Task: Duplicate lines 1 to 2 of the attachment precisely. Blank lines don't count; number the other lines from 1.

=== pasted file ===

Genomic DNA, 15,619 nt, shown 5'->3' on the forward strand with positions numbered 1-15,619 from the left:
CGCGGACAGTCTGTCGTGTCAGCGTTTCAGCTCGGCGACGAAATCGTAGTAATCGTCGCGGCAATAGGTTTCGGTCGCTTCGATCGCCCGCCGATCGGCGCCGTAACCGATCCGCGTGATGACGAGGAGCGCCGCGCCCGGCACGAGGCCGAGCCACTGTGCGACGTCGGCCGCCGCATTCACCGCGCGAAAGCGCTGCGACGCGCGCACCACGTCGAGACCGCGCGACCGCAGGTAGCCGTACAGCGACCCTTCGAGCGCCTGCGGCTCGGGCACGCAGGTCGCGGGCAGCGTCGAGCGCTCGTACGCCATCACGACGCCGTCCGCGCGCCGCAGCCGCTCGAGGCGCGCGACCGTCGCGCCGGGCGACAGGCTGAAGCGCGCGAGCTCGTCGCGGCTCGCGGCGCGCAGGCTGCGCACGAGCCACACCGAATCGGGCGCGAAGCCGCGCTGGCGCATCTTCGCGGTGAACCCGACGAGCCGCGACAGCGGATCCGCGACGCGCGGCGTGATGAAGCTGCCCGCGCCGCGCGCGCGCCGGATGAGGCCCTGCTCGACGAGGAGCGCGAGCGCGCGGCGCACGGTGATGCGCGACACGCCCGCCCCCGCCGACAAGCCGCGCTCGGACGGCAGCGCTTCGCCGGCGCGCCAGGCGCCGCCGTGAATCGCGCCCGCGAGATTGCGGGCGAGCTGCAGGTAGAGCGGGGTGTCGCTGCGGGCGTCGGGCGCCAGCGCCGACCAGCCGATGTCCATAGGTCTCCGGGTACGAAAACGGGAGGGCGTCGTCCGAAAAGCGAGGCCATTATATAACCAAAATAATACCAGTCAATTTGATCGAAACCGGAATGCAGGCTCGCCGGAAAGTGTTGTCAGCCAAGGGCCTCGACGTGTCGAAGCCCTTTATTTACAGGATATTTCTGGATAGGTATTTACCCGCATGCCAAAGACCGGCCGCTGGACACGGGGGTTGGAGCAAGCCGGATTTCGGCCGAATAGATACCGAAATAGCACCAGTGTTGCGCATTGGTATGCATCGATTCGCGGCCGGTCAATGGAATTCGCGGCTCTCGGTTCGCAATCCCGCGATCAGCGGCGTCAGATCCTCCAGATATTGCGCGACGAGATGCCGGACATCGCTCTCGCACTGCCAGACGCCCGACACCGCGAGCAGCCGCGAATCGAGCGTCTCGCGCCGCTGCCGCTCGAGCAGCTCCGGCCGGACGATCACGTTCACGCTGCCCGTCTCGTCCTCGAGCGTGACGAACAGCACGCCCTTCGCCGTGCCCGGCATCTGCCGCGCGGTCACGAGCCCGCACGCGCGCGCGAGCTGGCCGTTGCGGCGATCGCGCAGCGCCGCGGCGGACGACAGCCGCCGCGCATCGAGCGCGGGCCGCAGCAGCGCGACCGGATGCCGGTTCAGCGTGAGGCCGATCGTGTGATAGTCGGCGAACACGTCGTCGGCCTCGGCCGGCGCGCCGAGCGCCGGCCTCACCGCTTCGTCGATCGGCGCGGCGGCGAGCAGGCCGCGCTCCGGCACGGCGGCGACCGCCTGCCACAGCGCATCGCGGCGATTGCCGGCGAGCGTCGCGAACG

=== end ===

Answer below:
Genomic DNA, 15,619 nt, shown 5'->3' on the forward strand with positions numbered 1-15,619 from the left:
CGCGGACAGTCTGTCGTGTCAGCGTTTCAGCTCGGCGACGAAATCGTAGTAATCGTCGCGGCAATAGGTTTCGGTCGCTTCGATCGCCCGCCGATCGGCGCCGTAACCGATCCGCGTGATGACGAGGAGCGCCGCGCCCGGCACGAGGCCGAGCCACTGTGCGACGTCGGCCGCCGCATTCACCGCGCGAAAGCGCTGCGACGCGCGCACCACGTCGAGACCGCGCGACCGCAGGTAGCCGTACAGCGACCCTTCGAGCGCCTGCGGCTCGGGCACGCAGGTCGCGGGCAGCGTCGAGCGCTCGTACGCCATCACGACGCCGTCCGCGCGCCGCAGCCGCTCGAGGCGCGCGACCGTCGCGCCGGGCGACAGGCTGAAGCGCGCGAGCTCGTCGCGGCTCGCGGCGCGCAGGCTGCGCACGAGCCACACCGAATCGGGCGCGAAGCCGCGCTGGCGCATCTTCGCGGTGAACCCGACGAGCCGCGACAGCGGATCCGCGACGCGCGGCGTGATGAAGCTGCCCGCGCCGCGCGCGCGCCGGATGAGGCCCTGCTCGACGAGGAGCGCGAGCGCGCGGCGCACGGTGATGCGCGACACGCCCGCCCCCGCCGACAAGCCGCGCTCGGACGGCAGCGCTTCGCCGGCGCGCCAGGCGCCGCCGTGAATCGCGCCCGCGAGATTGCGGGCGAGCTGCAGGTAGAGCGGGGTGTCGCTGCGGGCGTCGGGCGCCAGCGCCGACCAGCCGATGTCCATAGGTCTCCGGGTACGAAAACGGGAGGGCGTCGTCCGAAAAGCGAGGCCATTATATAACCAAAATAATACCAGTCAATTTGATCGAAACCGGAATGCAGGCTCGCCGGAAAGTGTTGTCAGCCAAGGGCCTCGACGTGTCGAAGCCCTTTATTTACAGGATATTTCTGGATAGGTATTTACCCGCATGCCAAAGACCGGCCGCTGGACACGGGGGTTGGAGCAAGCCGGATTTCGGCCGAATAGATACCGAAATAGCACCAGTGTTGCGCATTGGTATGCATCGATTCGCGGCCGGTCAATGGAATTCGCGGCTCTCGGTTCGCAATCCCGCGATCAGCGGCGTCAGATCCTCCAGATATTGCGCGACGAGATGCCGGACATCGCTCTCGCACTGCCAGACGCCCGACACCGCGAGCAGCCGCGAATCGAGCGTCTCGCGCCGCTGCCGCTCGAGCAGCTCCGGCCGGACGATCACGTTCACGCTGCCCGTCTCGTCCTCGAGCGTGACGAACAGCACGCCCTTCGCCGTGCCCGGCATCTGCCGCGCGGTCACGAGCCCGCACGCGCGCGCGAGCTGGCCGTTGCGGCGATCGCGCAGCGCCGCGGCGGACGACAGCCGCCGCGCATCGAGCGCGGGCCGCAGCAGCGCGACCGGATGCCGGTTCAGCGTGAGGCCGATCGTGTGATAGTCGGCGAACACGTCGTCGGCCTCGGCCGGCGCGCCGAGCGCCGGCCTCACCGCTTCGTCGATCGGCGCGGCGGCGAGCAGGCCGCGCTCCGGCACGGCGGCGACCGCCTGCCACAGCGCATCGCGGCGATTGCCGGCGAGCGTCGCGAACG